Ana Consuelo Matiella: Las Madrinas, Life Among My Mothers



Mexican author Ana Conseulo Matiella’s Las Madrinas: Life Among My Mothers is a touching and inspiring personal tale of the endurance of, specifically, the women in Matiella’s life as well as the Mexican women of folklore and legend. Consuelo’s current and past projects (as a board member of Milagro Miracle theatres in Portland, Oregon, and a children’s advocate through education with published pieces such as Positively Different: Creating a Bias-Free Environment for Young Children and The Multicultural Caterpillar: Children’s Activities in Cultural Awareness) illuminate the themes of family, motherhood, and cultural pride that shine this collection of memoir.

Although Matiella’s piece may look like a chapter book, when one takes a look at the table of contents, it is easily identifiable that this collection is not just a chapter book, but a series of vignettes. Each “chapter” title is a female figure Matiella has grown up hearing about or living with, from La Madrina (Matiella’s Godmothers) to Nuestra Senora (Our Lady of Guadalupe). These women are close relatives alongside/other than Ana’s biological mother, with a “power like a giant thumb.” As a writer, the complexity of this relationship shows within the first chapter, as Matiella identifies her own struggle with learning from her mother that writing is “telling lies about the truth and telling the truth about lies.”

The vignettes, while focusing on the identities of other women, blend into Matiella’s own self-discovery of finding strength that did not seem to come from Matiella’s biological mother. Matiella creates portraits of women ranging from the sacred, to maids old and young, to whores, brides, daughters, and more, but these women are all aunts, grandmothers, friends, therapists—women who can be identified as sources of power and endurance. These women’s stories have not only shaped Matiella, but they have helped her through divorce and helped shape the views on what family and strength can truly mean through the lens of Mexican culture. The vignettes also speak to women who become mothers. As a mother herself, Matiella recognizes throughout the vignettes the importance of children and the importance of acting as a kind mother to all regardless of help.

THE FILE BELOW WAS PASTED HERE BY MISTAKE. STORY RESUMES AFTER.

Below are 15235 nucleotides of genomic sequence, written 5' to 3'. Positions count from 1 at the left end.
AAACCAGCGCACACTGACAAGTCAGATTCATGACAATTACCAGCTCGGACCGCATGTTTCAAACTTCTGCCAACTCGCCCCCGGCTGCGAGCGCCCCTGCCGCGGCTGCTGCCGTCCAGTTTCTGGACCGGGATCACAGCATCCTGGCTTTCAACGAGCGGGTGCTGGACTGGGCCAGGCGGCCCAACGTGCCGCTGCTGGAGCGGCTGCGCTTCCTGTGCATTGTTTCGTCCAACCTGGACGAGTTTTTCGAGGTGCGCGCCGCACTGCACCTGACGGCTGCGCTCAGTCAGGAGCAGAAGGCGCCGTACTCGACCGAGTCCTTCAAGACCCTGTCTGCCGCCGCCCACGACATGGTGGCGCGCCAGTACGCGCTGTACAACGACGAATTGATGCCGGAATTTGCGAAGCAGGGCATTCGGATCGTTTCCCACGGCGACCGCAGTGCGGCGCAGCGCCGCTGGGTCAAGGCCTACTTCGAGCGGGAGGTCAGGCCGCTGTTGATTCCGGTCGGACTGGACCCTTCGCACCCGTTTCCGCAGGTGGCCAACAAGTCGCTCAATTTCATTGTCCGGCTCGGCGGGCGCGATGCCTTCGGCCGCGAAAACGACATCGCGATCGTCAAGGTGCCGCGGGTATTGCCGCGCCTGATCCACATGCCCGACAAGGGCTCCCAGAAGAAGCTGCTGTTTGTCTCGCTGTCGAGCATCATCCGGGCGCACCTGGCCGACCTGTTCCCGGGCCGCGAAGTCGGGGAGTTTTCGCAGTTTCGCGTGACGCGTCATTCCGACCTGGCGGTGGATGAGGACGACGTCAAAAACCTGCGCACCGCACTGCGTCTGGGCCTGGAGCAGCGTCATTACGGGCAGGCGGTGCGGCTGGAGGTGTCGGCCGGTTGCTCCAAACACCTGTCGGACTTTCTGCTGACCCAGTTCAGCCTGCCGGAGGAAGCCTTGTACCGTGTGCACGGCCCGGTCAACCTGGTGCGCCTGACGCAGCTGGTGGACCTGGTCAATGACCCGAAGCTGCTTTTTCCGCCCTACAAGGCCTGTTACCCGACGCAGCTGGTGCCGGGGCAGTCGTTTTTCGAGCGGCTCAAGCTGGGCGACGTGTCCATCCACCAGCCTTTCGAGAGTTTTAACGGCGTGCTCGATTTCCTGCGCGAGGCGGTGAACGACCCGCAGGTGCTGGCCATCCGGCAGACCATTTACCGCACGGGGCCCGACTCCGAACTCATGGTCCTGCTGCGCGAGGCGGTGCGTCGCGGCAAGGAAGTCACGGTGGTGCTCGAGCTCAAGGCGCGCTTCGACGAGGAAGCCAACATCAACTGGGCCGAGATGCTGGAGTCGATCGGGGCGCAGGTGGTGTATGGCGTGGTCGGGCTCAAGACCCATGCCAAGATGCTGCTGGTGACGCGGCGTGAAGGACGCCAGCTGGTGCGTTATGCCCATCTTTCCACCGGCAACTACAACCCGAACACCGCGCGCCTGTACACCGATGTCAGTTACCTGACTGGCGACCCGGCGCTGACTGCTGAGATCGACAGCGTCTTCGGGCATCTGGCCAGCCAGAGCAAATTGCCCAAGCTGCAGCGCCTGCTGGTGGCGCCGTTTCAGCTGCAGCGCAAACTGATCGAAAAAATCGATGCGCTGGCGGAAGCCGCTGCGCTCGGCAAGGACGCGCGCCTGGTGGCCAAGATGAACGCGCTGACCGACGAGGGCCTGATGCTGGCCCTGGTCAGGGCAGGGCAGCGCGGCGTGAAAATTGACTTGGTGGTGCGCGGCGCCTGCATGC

With the awareness of such a strong female presence, Matiella addresses the reader through the fourth wall and questions, “you might ask, ‘Where are the men?’” However, if not addressed directly, the question may not ever come up to the reader—or falls to the background quickly, as the answer to this question is clearly threaded throughout the puzzle pieces. The women who shape the culture of Matiella and culture of Mexico are so colorful and uplifting in crafting the arch that the men become mere stepping stones, a trampoline for which all of these women seem to bounce up, up, and away from. The men try to dominate these women, like Matiella’s grandmother, Mamachelo, who’s husband “was so over-protective that she wasn’t allowed to go to high school.” Yet she went “about the business of educating herself” anyway. These women defy the men, they speak “with so much authority that you wouldn’t even think to question that what she was saying was true.”

Matiella’s portraits explore feminist ideals that reveal a truth through storytelling and religious parable to identify what sorrow and happiness mean without men in the foreground. Even the tales where the women seem downtrodden such as the “Traitor, and Mother of Mexico” she finds redemption. The women typically stigmatized as “old Maids” or “whores” are given new understanding through Matiella’s personal ties; she concludes: “behind the bitterness is a wounded woman” in “The Woman with Sour Milk” (the Old Maid). Matiella also identifies this through her divorce. Instead of falling into a victimization of being a single mother, she recognizes the need “to learn to live a joyful life without a man.” Matiella explores through Las Madrinas how wounded women might be the strongest women of all.